Besides patrolling we spent our time training. The battalion had not completed unit level training before arriving so we did platoon, company and battalion exercises pretty much continuously. In retrospect we were fortunate that the shooting war was in remission as active operations would have been disastrous, another Hong Kong. The constant turnover of soldiers in the months before leaving Canada never allowed our battalion to complete the company and unit training that would have prepared us adequately for operations.
Within a week of the battalion’s arrival we were in the middle of our weekly dinner when the CO got a phone message with the code word SCRAM. This was an exercise triggered without notice by Eighth Army for all formations and units to man their main defensive positions. We never knew for sure whether the SCRAM was an exercise or the real thing, but the drill was the same; gather the troops, issue ammunition and head for our designated positions in the hills. Fortunately we never did have to fight off a real attack.
That summer I was sent to Brigade Headquarters, commanded by Jean-Victor Allard, as a liaison officer. This was one of a few outside jobs for junior officers. Neil Anderson went on one at around the same time, as an observer with a USAF squadron, and was killed when his airplane crashed a few months later. I was there just a few weeks when I was sent on to Divisional Headquarters as the Canadian LO.
The COMWEL Div Hq was a unique organization. The commander was British, initially Major-General Horatio Murray, and his chief staff officer was a Canadian, Mike Dare, my old CO at OCS. Under him were two majors, a Canadian intelligence officer and a British operations officer, Peter Willcocks. Peter had three captains; an Australian, Mac Grant, a New Zealander, Max Tebbutt, and a Canadian, Chuck Spencer. Finally were three LOs; a Brit, George Whittaker, an Australian, Alec Reynolds, and me. This was likely the last of the old British Commonwealth military organizations and a fine one that worked seamlessly, at least so it seemed to me looking from the bottom up.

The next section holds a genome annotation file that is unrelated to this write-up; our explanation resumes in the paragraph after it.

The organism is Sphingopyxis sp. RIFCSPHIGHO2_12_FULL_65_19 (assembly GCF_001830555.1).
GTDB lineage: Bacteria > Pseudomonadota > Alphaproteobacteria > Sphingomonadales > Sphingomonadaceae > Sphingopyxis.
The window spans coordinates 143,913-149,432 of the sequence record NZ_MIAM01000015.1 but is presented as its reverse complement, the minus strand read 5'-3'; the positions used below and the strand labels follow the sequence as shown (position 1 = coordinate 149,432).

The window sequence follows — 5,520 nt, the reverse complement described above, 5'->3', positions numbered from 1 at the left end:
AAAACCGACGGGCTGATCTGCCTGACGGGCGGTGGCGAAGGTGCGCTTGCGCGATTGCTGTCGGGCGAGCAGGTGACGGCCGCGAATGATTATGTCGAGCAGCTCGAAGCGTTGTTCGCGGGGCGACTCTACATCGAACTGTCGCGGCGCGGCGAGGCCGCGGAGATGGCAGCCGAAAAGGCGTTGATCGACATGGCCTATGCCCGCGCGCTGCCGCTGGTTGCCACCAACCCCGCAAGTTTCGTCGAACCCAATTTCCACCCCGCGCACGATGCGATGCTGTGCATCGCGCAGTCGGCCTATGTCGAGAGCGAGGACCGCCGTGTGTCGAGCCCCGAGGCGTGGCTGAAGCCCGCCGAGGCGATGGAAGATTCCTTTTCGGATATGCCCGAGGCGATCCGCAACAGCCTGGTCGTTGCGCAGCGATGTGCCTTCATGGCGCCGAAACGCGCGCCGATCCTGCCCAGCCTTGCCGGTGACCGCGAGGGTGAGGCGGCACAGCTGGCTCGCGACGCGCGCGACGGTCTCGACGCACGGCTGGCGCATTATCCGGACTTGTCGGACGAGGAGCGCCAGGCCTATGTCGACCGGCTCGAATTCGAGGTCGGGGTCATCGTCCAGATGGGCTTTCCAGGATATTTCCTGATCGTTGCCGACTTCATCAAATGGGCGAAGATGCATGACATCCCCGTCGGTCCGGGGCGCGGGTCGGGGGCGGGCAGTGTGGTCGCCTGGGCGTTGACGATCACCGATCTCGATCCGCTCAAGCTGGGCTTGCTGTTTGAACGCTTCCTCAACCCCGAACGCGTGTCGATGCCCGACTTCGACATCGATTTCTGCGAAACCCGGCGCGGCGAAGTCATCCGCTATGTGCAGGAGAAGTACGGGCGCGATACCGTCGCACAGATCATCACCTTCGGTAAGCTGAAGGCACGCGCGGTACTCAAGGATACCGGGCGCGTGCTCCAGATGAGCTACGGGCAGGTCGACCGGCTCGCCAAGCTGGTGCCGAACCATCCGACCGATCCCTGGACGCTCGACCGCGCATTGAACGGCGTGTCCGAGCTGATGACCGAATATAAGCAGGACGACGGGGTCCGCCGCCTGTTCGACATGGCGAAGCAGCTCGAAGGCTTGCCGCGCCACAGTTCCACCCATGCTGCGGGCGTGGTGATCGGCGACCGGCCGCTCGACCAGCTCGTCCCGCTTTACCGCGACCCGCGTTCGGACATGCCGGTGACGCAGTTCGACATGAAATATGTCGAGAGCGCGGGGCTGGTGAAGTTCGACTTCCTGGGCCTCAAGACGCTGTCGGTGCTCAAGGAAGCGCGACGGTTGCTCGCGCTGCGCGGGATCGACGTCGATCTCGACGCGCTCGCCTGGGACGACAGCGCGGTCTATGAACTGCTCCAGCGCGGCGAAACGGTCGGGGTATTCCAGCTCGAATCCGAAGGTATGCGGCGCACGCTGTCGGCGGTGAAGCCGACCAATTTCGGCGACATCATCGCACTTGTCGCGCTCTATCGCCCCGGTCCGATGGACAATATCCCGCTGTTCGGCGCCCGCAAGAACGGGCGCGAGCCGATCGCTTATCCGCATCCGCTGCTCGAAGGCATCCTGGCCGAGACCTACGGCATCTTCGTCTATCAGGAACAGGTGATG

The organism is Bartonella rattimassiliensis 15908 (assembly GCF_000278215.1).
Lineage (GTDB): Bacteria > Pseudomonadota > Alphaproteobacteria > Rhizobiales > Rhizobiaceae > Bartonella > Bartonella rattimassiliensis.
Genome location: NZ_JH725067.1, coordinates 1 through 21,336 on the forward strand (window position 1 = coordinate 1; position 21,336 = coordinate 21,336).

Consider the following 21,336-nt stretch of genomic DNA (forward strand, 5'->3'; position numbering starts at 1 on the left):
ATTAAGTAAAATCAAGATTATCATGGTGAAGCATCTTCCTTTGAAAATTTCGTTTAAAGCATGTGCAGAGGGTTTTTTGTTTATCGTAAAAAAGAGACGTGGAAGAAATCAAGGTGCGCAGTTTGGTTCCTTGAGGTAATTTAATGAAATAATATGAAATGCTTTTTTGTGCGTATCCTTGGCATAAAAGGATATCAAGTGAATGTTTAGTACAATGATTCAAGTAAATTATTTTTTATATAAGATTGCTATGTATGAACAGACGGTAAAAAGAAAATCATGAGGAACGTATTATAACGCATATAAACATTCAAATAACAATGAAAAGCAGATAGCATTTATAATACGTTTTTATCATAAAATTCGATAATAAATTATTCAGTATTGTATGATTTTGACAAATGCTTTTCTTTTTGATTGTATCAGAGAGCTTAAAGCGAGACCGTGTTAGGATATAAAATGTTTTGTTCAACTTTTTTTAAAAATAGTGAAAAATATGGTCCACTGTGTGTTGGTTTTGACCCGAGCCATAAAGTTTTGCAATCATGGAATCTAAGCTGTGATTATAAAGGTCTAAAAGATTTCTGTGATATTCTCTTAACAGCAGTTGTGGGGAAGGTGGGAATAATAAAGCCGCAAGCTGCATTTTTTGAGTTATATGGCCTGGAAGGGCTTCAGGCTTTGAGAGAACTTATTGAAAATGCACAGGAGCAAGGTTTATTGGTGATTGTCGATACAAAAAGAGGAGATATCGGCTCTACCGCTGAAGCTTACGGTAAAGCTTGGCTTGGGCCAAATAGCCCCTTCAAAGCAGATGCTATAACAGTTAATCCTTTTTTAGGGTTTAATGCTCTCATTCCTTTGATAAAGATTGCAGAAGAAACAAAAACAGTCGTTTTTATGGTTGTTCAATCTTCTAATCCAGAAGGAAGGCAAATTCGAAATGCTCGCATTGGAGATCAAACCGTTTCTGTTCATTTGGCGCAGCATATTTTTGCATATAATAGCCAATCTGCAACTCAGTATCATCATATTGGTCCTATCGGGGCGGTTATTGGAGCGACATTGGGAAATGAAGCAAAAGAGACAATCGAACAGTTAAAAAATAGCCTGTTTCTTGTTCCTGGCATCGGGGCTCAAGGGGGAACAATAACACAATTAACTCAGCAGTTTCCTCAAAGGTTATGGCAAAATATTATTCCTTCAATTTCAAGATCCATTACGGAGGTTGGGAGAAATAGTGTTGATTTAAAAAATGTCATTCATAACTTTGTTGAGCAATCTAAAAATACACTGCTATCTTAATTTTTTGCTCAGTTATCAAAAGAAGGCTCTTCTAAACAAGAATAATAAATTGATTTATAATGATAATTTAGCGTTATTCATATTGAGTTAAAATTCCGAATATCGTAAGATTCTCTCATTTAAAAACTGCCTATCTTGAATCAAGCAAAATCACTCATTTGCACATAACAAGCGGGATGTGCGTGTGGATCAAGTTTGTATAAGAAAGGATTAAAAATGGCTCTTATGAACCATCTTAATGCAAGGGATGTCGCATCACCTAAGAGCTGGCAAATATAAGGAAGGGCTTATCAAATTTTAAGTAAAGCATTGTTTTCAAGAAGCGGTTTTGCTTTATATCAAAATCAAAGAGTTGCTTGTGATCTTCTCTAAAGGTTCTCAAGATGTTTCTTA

When I learned that I would be moving, the first thing I did was consult the military staff bible of the time, Staff Duties in the Field. It was a very useful publication with all matter of sound advice and good sense. I wanted to find out what an LO was supposed to do and was taken aback to read that an LO should be an older, experienced officer who knew his way around people and affairs. I was barely twenty and looked perhaps sixteen. This may have led to an unspectacular start in my new job. A SCRAM alert came in and Peter went round the Ops Room telling us which brigade to inform. I assumed that I should phone the Canadians and did so but missed his instruction to alert the Australians. My mistake was noticed quickly when General Murray got a call from the brigadier who was asking why all the transport had arrived in his area. The transport unit had been informed but not the brigade. I thought that I would be packing my kitbag but instead Peter quietly suggested that I pay closer attention to what I was instructed to do. It was a fine lesson.
My main job was liaison with the 1st US Marine Division deployed to our left, to the west. I would take dispatches over to them regularly and bring others back. It was an amusing experience as they seemed not quite to know what to do with this uniformed kid who represented himself as the Comwel divisional commander’s personal representative. They were much more seriously minded, at least formally so, than us, wearing helmets all the time and expecting the war to break out next minute.
We LOs did regular shifts as duty officer manning the Divisional Operations Room. For routine work the chief clerk, a British warrant officer, a kindly and efficient man with a twinkle in his eye, patiently guided me through the intricacies of the staff system, moving files to the right people, filtering the important from the trivial. The Brits had a simple but efficient system before computers. A new letter would come on the file, all the correspondence held together by a string at the upper left corner, to explain its context. I would draft a response or channel it appropriately and the chief did his best to keep me from harming the war effort and myself.